By Yaldahhakim-Oracle on May 14, 2013
In the immortal words of Voltaire (and more recently - Spiderman) - "With Great Power Comes Great Responsibility." No more is this true than with a line of business executives' new found power over the adoption of innovation and new technology with much thanks to cloud computing.
Among the great benefits of cloud from the eyes of a business executive is the ability to better influence and often decide what technology an organization selects. With no software and hardware to buy and manage, the business manager can easily subscribe to a new cloud application service and be up and running in no time. This is in stark contrast to the typical wait time of months or even years for a large software implementation. Accelerating the speed of adoption empowers the manager to select a new technology that will help their particular line of business with very little input from the IT organization. And because upfront costs are lower and categorized as an operational expense, the approval process is typically much easier. Get it fast, without the hassle - what could go wrong, right?
With the business manager’s new found power from the cloud comes the added responsibility to not only ensure an application service addresses the immediate business challenges or opportunity, but that it also contains certain characteristics in terms of how the application service is built and delivered. Otherwise, the promised benefits of having greater business agility and fast access to innovation and data, which makes cloud so attractive to executives in the first place, quickly starts to erode.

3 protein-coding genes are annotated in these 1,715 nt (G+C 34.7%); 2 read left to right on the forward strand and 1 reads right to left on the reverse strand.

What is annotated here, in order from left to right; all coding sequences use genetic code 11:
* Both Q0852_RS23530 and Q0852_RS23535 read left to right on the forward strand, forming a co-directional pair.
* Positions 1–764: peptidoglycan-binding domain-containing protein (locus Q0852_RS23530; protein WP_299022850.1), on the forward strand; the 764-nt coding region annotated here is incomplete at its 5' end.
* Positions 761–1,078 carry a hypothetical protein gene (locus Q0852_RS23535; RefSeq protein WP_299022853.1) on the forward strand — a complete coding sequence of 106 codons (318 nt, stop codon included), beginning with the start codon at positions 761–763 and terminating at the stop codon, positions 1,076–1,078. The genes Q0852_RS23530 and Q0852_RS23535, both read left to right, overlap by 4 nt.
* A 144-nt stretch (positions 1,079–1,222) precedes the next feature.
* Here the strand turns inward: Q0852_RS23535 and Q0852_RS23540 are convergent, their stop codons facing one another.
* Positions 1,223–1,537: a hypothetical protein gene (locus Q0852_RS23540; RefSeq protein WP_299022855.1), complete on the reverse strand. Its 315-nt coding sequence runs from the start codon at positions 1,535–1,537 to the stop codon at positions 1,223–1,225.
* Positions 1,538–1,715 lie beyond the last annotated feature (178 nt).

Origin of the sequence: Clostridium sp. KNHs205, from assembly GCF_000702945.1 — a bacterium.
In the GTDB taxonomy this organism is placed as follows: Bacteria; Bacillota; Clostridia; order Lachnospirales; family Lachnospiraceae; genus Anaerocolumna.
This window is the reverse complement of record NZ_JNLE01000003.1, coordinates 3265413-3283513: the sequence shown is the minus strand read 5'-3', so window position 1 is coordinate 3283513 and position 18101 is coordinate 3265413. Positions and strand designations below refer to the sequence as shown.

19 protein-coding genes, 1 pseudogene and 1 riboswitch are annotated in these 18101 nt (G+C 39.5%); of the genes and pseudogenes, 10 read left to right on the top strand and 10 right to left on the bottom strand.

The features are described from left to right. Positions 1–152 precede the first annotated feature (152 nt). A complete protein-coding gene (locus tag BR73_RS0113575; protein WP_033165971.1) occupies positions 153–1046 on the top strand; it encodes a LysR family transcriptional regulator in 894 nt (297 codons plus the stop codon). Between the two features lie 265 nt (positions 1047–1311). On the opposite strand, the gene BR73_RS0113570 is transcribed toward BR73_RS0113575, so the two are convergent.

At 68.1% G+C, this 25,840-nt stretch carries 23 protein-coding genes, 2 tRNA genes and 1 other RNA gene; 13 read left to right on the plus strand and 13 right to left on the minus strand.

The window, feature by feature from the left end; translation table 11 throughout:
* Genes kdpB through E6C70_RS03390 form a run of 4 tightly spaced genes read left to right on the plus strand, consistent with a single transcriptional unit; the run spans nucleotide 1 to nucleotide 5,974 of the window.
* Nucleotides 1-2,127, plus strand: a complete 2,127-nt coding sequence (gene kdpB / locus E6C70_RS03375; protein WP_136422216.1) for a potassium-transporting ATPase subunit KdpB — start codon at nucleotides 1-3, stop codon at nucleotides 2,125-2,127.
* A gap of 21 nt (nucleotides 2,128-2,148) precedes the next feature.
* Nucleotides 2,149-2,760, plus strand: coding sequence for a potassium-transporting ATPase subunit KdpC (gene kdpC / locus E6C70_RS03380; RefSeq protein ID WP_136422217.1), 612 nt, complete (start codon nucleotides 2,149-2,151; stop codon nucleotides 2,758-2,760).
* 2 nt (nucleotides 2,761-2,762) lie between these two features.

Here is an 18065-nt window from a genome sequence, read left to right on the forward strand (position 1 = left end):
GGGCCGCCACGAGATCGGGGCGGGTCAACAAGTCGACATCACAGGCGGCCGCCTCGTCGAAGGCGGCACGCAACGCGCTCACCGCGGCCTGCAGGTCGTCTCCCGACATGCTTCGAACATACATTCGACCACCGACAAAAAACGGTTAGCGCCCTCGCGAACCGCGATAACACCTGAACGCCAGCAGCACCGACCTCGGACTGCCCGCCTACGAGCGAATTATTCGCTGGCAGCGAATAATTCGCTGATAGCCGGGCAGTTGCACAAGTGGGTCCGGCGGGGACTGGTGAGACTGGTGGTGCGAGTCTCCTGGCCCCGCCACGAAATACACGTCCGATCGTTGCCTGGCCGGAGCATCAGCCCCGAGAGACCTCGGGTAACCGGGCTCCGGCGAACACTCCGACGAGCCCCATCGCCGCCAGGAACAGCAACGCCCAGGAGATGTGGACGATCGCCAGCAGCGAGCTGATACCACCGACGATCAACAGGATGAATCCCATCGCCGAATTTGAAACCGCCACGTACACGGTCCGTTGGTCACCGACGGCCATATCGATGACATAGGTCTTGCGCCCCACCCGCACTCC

Let me explain.
In a new independent market research report commissioned by Oracle and entitled "Cloud for Business Managers: The Good, the Bad, and the Ugly", almost 1500 business managers from around the globe and representing companies with revenues over £50 million were asked about their take on the cloud. What makes this study so unique is that it looks at cloud computing through the lens of the business manager and executive. Respondent titles included vice presidents of sales, heads of human resources, CFOs, risk officers, etc. rather than the typical sample of IT professionals. Now that the business manager has a bigger voice when it comes to technology, it only makes sense to hear what they have to say.
Read the global Press Release announcing the survey Here.
Stay tuned for part two and three of this blog that dives deeper into “Cloud Facts for Business Managers” and other interesting findings from the survey.